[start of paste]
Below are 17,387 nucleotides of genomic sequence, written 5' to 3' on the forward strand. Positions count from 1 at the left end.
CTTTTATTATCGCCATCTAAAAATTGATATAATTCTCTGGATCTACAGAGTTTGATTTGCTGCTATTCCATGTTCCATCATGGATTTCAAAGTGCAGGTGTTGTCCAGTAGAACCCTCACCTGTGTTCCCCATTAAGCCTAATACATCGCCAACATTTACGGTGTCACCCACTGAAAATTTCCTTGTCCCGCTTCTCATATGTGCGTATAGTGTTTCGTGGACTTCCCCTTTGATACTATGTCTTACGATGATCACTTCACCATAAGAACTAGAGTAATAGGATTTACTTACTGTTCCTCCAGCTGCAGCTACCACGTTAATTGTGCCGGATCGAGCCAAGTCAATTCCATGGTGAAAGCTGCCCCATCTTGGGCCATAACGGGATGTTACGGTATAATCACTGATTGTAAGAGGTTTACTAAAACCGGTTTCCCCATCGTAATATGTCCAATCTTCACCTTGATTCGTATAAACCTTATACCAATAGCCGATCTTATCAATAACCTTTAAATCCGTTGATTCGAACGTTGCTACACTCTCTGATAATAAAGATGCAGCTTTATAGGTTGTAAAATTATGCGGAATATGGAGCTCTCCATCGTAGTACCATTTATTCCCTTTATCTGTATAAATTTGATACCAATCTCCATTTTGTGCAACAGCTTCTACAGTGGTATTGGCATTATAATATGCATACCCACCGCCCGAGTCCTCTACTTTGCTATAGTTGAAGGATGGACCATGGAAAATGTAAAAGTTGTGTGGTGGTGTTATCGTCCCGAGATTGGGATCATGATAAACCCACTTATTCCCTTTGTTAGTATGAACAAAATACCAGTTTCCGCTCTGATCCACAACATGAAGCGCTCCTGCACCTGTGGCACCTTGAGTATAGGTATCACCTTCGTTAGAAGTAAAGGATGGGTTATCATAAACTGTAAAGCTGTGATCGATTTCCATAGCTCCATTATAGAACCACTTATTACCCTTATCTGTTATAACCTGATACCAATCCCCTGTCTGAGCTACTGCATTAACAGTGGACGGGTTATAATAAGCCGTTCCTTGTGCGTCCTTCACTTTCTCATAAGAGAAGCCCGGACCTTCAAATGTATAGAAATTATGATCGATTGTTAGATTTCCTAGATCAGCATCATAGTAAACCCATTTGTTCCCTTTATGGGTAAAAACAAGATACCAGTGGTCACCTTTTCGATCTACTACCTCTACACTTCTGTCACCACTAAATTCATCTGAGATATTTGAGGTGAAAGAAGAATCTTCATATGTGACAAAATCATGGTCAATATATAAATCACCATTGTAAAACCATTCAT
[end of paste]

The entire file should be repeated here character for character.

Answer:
Below are 17,387 nucleotides of genomic sequence, written 5' to 3' on the forward strand. Positions count from 1 at the left end.
CTTTTATTATCGCCATCTAAAAATTGATATAATTCTCTGGATCTACAGAGTTTGATTTGCTGCTATTCCATGTTCCATCATGGATTTCAAAGTGCAGGTGTTGTCCAGTAGAACCCTCACCTGTGTTCCCCATTAAGCCTAATACATCGCCAACATTTACGGTGTCACCCACTGAAAATTTCCTTGTCCCGCTTCTCATATGTGCGTATAGTGTTTCGTGGACTTCCCCTTTGATACTATGTCTTACGATGATCACTTCACCATAAGAACTAGAGTAATAGGATTTACTTACTGTTCCTCCAGCTGCAGCTACCACGTTAATTGTGCCGGATCGAGCCAAGTCAATTCCATGGTGAAAGCTGCCCCATCTTGGGCCATAACGGGATGTTACGGTATAATCACTGATTGTAAGAGGTTTACTAAAACCGGTTTCCCCATCGTAATATGTCCAATCTTCACCTTGATTCGTATAAACCTTATACCAATAGCCGATCTTATCAATAACCTTTAAATCCGTTGATTCGAACGTTGCTACACTCTCTGATAATAAAGATGCAGCTTTATAGGTTGTAAAATTATGCGGAATATGGAGCTCTCCATCGTAGTACCATTTATTCCCTTTATCTGTATAAATTTGATACCAATCTCCATTTTGTGCAACAGCTTCTACAGTGGTATTGGCATTATAATATGCATACCCACCGCCCGAGTCCTCTACTTTGCTATAGTTGAAGGATGGACCATGGAAAATGTAAAAGTTGTGTGGTGGTGTTATCGTCCCGAGATTGGGATCATGATAAACCCACTTATTCCCTTTGTTAGTATGAACAAAATACCAGTTTCCGCTCTGATCCACAACATGAAGCGCTCCTGCACCTGTGGCACCTTGAGTATAGGTATCACCTTCGTTAGAAGTAAAGGATGGGTTATCATAAACTGTAAAGCTGTGATCGATTTCCATAGCTCCATTATAGAACCACTTATTACCCTTATCTGTTATAACCTGATACCAATCCCCTGTCTGAGCTACTGCATTAACAGTGGACGGGTTATAATAAGCCGTTCCTTGTGCGTCCTTCACTTTCTCATAAGAGAAGCCCGGACCTTCAAATGTATAGAAATTATGATCGATTGTTAGATTTCCTAGATCAGCATCATAGTAAACCCATTTGTTCCCTTTATGGGTAAAAACAAGATACCAGTGGTCACCTTTTCGATCTACTACCTCTACACTTCTGTCACCACTAAATTCATCTGAGATATTTGAGGTGAAAGAAGAATCTTCATATGTGACAAAATCATGGTCAATATATAAATCACCATTGTAAAACCATTCAT